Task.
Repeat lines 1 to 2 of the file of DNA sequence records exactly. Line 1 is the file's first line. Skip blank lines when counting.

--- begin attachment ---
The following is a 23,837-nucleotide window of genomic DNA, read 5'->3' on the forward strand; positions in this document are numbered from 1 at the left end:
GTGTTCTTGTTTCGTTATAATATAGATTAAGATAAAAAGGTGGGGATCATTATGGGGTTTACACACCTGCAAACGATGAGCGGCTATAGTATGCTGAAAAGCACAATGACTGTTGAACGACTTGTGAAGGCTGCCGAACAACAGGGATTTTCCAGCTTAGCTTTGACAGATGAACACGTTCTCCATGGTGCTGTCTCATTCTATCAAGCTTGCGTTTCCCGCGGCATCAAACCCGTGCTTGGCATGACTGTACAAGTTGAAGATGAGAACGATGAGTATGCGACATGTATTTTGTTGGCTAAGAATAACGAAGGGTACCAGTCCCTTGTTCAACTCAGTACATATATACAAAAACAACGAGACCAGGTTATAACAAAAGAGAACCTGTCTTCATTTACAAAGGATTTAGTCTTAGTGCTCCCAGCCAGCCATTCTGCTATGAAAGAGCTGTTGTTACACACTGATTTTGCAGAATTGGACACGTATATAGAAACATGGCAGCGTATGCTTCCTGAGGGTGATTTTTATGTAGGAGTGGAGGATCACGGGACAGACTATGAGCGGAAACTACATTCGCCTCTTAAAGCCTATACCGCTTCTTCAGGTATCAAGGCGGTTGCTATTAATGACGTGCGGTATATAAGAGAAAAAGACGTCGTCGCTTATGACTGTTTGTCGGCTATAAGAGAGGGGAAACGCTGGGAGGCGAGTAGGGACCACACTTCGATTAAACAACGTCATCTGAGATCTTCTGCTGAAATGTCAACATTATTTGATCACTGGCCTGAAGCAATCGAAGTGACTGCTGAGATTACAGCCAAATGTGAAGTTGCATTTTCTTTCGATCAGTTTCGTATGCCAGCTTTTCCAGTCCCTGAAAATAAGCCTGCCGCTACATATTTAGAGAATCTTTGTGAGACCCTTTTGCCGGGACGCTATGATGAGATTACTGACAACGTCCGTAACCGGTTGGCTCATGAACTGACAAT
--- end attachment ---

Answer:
The following is a 23,837-nucleotide window of genomic DNA, read 5'->3' on the forward strand; positions in this document are numbered from 1 at the left end:
GTGTTCTTGTTTCGTTATAATATAGATTAAGATAAAAAGGTGGGGATCATTATGGGGTTTACACACCTGCAAACGATGAGCGGCTATAGTATGCTGAAAAGCACAATGACTGTTGAACGACTTGTGAAGGCTGCCGAACAACAGGGATTTTCCAGCTTAGCTTTGACAGATGAACACGTTCTCCATGGTGCTGTCTCATTCTATCAAGCTTGCGTTTCCCGCGGCATCAAACCCGTGCTTGGCATGACTGTACAAGTTGAAGATGAGAACGATGAGTATGCGACATGTATTTTGTTGGCTAAGAATAACGAAGGGTACCAGTCCCTTGTTCAACTCAGTACATATATACAAAAACAACGAGACCAGGTTATAACAAAAGAGAACCTGTCTTCATTTACAAAGGATTTAGTCTTAGTGCTCCCAGCCAGCCATTCTGCTATGAAAGAGCTGTTGTTACACACTGATTTTGCAGAATTGGACACGTATATAGAAACATGGCAGCGTATGCTTCCTGAGGGTGATTTTTATGTAGGAGTGGAGGATCACGGGACAGACTATGAGCGGAAACTACATTCGCCTCTTAAAGCCTATACCGCTTCTTCAGGTATCAAGGCGGTTGCTATTAATGACGTGCGGTATATAAGAGAAAAAGACGTCGTCGCTTATGACTGTTTGTCGGCTATAAGAGAGGGGAAACGCTGGGAGGCGAGTAGGGACCACACTTCGATTAAACAACGTCATCTGAGATCTTCTGCTGAAATGTCAACATTATTTGATCACTGGCCTGAAGCAATCGAAGTGACTGCTGAGATTACAGCCAAATGTGAAGTTGCATTTTCTTTCGATCAGTTTCGTATGCCAGCTTTTCCAGTCCCTGAAAATAAGCCTGCCGCTACATATTTAGAGAATCTTTGTGAGACCCTTTTGCCGGGACGCTATGATGAGATTACTGACAACGTCCGTAACCGGTTGGCTCATGAACTGACAAT